Rescuing dogs from abroad has become popular in the UK and saves the lives of so many foreign rescue dogs
We are a nation of dog lovers and many rescue charities around Europe and the rest of the world are helping dogs who face perilous lives on the streets or at kill shelters, get to the UK for a new life.
Thousands of dogs each year are now hopping on the happy bus and heading for a new start.
The rise of the foreign rescue dog has increased dramatically in the last few years, with ease of transport and agreements between countries for dog rescue and adoption. increasing numbers are being imported from Europe. In 2019, 19,487 dogs were imported from Romania alone.
Many dogs are in kill shelters or on the streets in these countries and adopting them can literally save their lives.
Rescuing a foreign dog does need careful consideration so that their needs can be met once they start their new lives.
Adopting a rescue dog from abroad can be an incredible journey and an amazing experience for both dog and rescuer.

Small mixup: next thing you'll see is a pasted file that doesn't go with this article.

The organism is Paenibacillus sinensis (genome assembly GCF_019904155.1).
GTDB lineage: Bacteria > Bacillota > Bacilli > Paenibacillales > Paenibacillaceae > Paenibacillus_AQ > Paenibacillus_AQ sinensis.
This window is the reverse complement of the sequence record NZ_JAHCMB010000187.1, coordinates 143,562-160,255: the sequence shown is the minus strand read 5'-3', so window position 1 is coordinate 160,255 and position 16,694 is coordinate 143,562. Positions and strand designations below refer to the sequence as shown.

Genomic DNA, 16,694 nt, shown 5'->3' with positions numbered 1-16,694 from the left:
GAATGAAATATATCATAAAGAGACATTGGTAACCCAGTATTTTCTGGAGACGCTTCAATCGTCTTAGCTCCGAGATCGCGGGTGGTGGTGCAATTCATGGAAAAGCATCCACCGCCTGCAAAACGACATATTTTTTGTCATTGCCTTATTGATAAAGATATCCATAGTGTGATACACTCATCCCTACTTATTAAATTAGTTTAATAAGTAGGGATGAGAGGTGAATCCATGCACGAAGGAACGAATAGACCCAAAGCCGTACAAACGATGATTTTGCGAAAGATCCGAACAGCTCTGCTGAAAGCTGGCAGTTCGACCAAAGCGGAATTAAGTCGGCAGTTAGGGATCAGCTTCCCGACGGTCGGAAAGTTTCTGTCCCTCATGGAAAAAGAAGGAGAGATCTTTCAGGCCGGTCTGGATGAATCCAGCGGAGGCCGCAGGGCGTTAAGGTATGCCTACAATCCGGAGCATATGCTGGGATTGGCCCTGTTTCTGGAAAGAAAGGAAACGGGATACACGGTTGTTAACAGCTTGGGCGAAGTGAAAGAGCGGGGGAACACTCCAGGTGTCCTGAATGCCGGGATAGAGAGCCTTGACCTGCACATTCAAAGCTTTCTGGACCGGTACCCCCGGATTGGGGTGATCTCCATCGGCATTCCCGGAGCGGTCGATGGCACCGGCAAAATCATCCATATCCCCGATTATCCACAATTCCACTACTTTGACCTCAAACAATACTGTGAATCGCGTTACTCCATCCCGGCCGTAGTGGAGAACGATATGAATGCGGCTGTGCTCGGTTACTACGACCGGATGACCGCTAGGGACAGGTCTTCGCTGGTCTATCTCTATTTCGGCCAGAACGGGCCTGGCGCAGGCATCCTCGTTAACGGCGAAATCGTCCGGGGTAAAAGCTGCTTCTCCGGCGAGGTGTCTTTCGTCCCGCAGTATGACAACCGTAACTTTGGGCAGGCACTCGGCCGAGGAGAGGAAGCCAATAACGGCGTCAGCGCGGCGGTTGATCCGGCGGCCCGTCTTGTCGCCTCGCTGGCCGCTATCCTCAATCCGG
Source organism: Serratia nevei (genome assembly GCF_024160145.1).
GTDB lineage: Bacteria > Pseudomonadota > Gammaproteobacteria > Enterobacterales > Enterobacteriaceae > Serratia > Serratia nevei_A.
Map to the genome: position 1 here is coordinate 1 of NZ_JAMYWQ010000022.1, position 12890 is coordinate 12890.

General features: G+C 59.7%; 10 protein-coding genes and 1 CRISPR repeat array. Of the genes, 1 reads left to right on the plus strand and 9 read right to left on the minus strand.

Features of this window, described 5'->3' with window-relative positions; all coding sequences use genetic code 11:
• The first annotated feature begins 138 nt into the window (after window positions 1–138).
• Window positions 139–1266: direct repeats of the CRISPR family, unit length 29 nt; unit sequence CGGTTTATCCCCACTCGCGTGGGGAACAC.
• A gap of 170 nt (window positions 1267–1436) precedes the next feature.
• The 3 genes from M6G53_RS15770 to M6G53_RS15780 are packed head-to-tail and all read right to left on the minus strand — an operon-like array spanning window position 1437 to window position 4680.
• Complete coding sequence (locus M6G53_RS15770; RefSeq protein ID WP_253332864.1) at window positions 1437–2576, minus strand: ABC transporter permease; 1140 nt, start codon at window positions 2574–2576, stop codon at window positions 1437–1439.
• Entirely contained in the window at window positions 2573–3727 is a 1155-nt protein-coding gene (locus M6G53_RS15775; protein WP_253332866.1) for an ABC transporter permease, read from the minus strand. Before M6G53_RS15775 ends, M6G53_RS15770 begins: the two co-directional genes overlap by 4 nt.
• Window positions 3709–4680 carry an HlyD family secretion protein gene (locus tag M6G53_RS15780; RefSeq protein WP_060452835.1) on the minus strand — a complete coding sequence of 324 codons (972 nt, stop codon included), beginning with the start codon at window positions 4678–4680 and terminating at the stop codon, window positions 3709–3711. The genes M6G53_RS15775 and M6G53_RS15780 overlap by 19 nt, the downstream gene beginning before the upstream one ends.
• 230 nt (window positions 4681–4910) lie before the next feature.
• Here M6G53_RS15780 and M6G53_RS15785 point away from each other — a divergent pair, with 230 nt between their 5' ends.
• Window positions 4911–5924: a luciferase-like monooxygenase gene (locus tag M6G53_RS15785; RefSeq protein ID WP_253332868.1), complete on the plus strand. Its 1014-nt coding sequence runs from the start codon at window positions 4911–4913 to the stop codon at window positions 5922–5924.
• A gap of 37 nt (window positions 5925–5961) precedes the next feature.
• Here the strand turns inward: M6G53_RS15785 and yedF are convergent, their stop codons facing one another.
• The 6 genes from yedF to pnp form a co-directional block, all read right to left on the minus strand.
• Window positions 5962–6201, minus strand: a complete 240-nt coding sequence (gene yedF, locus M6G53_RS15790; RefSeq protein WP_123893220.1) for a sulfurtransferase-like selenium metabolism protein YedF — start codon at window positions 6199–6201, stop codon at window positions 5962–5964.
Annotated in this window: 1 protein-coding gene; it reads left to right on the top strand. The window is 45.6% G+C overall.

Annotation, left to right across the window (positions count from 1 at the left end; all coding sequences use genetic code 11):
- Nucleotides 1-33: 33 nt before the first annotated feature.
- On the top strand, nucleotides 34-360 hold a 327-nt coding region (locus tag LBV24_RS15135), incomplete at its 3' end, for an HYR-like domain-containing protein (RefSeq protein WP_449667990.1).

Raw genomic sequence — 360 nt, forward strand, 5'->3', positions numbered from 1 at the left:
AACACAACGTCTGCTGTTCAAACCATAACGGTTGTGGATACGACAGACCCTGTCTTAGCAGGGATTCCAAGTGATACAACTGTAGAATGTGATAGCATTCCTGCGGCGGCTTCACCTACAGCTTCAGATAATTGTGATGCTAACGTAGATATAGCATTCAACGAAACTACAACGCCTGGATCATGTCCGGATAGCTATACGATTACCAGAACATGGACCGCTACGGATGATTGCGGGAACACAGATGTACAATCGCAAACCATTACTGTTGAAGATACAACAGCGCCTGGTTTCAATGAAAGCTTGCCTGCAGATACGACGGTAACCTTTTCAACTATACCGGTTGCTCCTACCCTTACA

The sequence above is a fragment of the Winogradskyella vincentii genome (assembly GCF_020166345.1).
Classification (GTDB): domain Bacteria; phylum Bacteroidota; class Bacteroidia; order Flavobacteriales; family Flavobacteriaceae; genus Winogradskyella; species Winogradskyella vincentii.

These beautiful dogs are given a second chance at happiness and a new life, where they can be loved and cared for with a family, a chance to get off the streets and the potential abuse that they face and transform into loving family pets.
Things to consider before rescuing a dog from abroad
Always remember, that taking on any dog is a huge decision and a long-term commitment. A rescue dog, especially a dog from the streets may come with extra issues and complex behavioural problems that may need long term work and rehabilitation.
Consider whether you can commit to these needs and be there for your rescue dog even when times get tough. Not all rescue dogs will come with issues, some will be absolutely unscathed by their past experiences, particularly if they came over as young puppies with no past trauma but it is always best to keep in mind that a rescue dog will need some extra time, attention and patience.
All dogs need training, mental stimulation and support, but a rescue dog coming from a foreign country may have a whole host of issues that will need special care, careful training and attention.
Will a foreign rescue dog fit into your life?
Always think about how a dog will essentially fit into your life and the commitment you need to make.